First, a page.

Dr Nick Taylor

Staff details

Position Lecturer in Political Economy
Email N.taylor (@gold.ac.uk)
Dr Nick Taylor

Nick Taylor is a political economist with research interests in the history of the welfare state, history of economic thought and ecological political economy. His work is currently split between a focus on the political economy of work and labour markets, and on the political economy of climate-related risk within the financial sector. He has published research on comparative political economy, austerity, employment services and the benefits system in the UK, the cultural political economy of financialization, and sustainability and the financial professions.

Nick is the Deputy Director of the Political Economy Research Centre (PERC) and was a Research Fellow for the ESRC-sponsored Centre for the Understanding of Sustainable Prosperity (CUSP) from 2016-20, working with Prof. Will Davies. Prior to this, he was awarded an Early Career Fellowship by the Institute of Advanced Study at Warwick (2015-16.

 Academic Qualifications

  • PhD in Politics and International Studies, PAIS, University of Warwick
  • MA in Politics, University of Warwick
  • MA in International Political Economy, University of Warwick
  • BA in International Relations, University of Sussex.

Teaching

Nick convenes Issues in Cultural Political Economy, International Political Economy and the Work Placement module, and has co-convened the BA PPE programme at Undergraduate level. At postgraduate he convenes the core module, The Political Economy of the Anthropocene. He is interested in critical pedagogy and widening political economy debates beyond the university and has been involved in several initiatives relating to this objective.

Supervision

Nick is currently the Department’s Postgraduate Research Convenor. He is co-supervising PhD students on social entrepreneurship discourses in Germany and on pastoral political economy in the Horn of Africa.

He welcomes applications on the political economy of work, welfare and unemployment, on the history of the welfare state, political economy of the Anthropocene and ecological political economy, and on finance and sustainability.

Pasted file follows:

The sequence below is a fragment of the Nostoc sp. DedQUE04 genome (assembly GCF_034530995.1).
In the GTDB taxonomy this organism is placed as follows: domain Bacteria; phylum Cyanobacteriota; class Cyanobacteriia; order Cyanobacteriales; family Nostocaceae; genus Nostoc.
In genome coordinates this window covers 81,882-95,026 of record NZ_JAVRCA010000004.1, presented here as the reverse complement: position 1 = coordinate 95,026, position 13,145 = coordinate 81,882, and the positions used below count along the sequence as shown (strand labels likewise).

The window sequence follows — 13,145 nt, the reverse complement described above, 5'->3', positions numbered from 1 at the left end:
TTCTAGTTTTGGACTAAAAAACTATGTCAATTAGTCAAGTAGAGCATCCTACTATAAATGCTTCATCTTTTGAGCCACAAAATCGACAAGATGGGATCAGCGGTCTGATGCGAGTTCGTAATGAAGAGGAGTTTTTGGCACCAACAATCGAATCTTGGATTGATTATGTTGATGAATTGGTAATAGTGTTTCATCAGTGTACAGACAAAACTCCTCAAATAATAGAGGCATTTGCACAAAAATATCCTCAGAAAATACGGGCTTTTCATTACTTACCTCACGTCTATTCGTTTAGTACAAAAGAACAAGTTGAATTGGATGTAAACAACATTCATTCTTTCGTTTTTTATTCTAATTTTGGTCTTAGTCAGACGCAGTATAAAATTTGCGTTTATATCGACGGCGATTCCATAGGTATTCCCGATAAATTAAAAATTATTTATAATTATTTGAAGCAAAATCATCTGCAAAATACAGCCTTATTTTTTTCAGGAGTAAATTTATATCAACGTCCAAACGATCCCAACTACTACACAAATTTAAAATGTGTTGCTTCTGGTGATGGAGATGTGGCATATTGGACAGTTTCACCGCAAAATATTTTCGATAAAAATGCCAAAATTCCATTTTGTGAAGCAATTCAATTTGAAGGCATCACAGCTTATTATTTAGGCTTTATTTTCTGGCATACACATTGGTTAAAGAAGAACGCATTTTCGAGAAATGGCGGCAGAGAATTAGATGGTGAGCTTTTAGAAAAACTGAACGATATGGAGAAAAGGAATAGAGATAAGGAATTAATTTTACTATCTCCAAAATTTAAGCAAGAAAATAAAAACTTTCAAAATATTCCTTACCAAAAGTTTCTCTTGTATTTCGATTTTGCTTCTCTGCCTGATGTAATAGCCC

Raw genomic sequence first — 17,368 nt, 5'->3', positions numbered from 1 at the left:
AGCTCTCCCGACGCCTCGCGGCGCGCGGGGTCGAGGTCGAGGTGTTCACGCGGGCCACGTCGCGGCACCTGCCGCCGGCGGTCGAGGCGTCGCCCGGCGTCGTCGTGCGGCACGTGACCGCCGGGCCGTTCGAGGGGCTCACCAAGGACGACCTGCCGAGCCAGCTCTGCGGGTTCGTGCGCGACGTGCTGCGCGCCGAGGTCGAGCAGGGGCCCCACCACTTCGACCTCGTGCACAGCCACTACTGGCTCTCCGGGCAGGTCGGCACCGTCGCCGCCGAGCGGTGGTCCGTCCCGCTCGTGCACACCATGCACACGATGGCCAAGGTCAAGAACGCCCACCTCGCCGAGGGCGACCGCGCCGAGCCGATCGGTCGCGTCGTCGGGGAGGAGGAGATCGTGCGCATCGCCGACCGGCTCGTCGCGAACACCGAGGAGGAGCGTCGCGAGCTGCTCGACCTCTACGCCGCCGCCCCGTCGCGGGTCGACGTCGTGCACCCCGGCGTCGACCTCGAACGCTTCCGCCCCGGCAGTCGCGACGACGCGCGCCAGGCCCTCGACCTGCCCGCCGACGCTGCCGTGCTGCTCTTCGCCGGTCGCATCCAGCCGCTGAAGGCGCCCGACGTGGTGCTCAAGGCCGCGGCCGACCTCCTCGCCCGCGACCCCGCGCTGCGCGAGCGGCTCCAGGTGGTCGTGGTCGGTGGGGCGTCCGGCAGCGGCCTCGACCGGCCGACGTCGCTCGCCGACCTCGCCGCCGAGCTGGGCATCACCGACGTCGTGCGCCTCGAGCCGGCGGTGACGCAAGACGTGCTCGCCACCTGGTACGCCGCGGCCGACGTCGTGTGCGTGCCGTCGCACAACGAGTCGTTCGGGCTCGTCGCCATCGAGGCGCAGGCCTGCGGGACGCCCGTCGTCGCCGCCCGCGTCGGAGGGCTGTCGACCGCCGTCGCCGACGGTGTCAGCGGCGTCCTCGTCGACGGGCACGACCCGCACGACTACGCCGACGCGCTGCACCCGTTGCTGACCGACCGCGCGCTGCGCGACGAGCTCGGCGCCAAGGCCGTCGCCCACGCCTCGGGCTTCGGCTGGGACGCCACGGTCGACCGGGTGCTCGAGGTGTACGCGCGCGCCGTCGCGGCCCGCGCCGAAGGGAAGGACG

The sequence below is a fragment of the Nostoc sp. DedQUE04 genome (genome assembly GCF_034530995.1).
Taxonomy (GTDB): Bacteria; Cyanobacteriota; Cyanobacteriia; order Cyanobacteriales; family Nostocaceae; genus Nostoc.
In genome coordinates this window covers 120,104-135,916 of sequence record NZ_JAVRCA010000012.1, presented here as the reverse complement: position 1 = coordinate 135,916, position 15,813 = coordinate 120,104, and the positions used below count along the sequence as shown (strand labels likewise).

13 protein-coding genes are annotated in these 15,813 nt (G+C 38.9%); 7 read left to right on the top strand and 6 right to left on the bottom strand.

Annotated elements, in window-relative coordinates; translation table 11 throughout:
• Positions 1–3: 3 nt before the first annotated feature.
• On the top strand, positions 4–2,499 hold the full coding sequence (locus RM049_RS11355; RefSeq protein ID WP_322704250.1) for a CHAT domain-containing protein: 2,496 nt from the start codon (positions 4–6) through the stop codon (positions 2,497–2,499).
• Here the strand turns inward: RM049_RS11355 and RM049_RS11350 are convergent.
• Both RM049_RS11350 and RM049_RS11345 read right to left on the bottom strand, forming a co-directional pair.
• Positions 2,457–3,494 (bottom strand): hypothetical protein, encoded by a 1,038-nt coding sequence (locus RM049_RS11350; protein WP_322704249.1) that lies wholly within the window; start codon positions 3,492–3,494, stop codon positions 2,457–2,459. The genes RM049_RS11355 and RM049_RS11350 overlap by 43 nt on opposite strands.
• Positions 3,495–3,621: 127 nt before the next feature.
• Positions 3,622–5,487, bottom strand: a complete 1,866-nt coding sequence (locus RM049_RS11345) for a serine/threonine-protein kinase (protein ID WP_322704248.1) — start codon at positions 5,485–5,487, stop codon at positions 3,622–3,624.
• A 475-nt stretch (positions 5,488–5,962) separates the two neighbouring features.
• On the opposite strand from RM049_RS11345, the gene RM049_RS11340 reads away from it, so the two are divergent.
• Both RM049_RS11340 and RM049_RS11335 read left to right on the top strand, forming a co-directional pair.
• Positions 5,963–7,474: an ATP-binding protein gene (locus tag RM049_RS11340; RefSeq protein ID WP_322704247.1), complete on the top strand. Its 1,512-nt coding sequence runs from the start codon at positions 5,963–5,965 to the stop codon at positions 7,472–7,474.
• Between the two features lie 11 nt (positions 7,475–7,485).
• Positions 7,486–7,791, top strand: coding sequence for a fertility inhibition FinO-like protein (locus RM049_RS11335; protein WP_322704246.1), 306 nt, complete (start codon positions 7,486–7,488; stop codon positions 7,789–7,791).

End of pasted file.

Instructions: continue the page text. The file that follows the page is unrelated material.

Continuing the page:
Recent Work/Selected Work

Davies, Will; Dutta, Sahil; Taylor, Nick and Tazzioli, Martina (2022) Unprecedented? How Covid-19 revealed the politics of our economy, London: Goldsmiths Press.

Taylor, Nick and Davies, Will . 2021. The Financialization of Anti-capitalism? The case of the ‘Financial Independence Retire Early’ Community. Journal of Cultural Economy, ISSN 1753-0350

Taylor, Nick ; Jones, Aled; Hafner, Sarah and Kitchen, Joanna. 2021. Finance for a future of sustainable prosperity. Area, 53(1), pp. 21-29.

Taylor, Nick (2018) ‘The Return of Character: Parallels between late-Victorian and twenty-first century discourses’, Sociological Research Online, 23(2): 399-415.

Taylor, Nick (2017) ‘A Job, Any Job: The UK Benefits System and Employment Services in an Age of Austerity’, Observatoire de la Société Britannique, 19: 267-285.

Taylor, Nick (2014) ‘Theorising Capitalist Diversity: the uneven and combined development of labour forms’, Capital & Class, 38(1): 123-135.

Grants and Awards

Nick has been awarded an ESRC (1+3) Studentship (2010-14) and an IAS Early Career Fellowship (2015-16).

Publications

Book

Davies, Will; Dutta, Sahil Jai; Taylor, Nick and Tazzioli, Martina. 2022. Unprecedented? How COVID-19 Revealed the Politics of Our Economy. London: Goldsmiths Press. ISBN 9781913380120

Article

Taylor, Nick; Jones, Aled; Hafner, Sarah and Kitchen, Joanna. 2021. Finance for a future of sustainable prosperity. Area, 53(1), pp. 21-29. ISSN 0004-0894

Taylor, Nicholas and Davies, Will. 2021. The Financialization of Anti-capitalism? The case of the ‘Financial Independence Retire Early’ Community. Journal of Cultural Economy, 14(6), pp. 694-710. ISSN 1753-0350

Taylor, Nicholas. 2017. 'A Job, Any Job' : The UK Benefits System and Employment Services in an Age of Austerity. Observatoire de la société britannique, 19, pp. 267-285.

Taylor, Nicholas. 2014. Theorising capitalist diversity: The uneven and combined development of labour forms. Capital & Class, 38(1), pp. 129-141. ISSN 0309-8168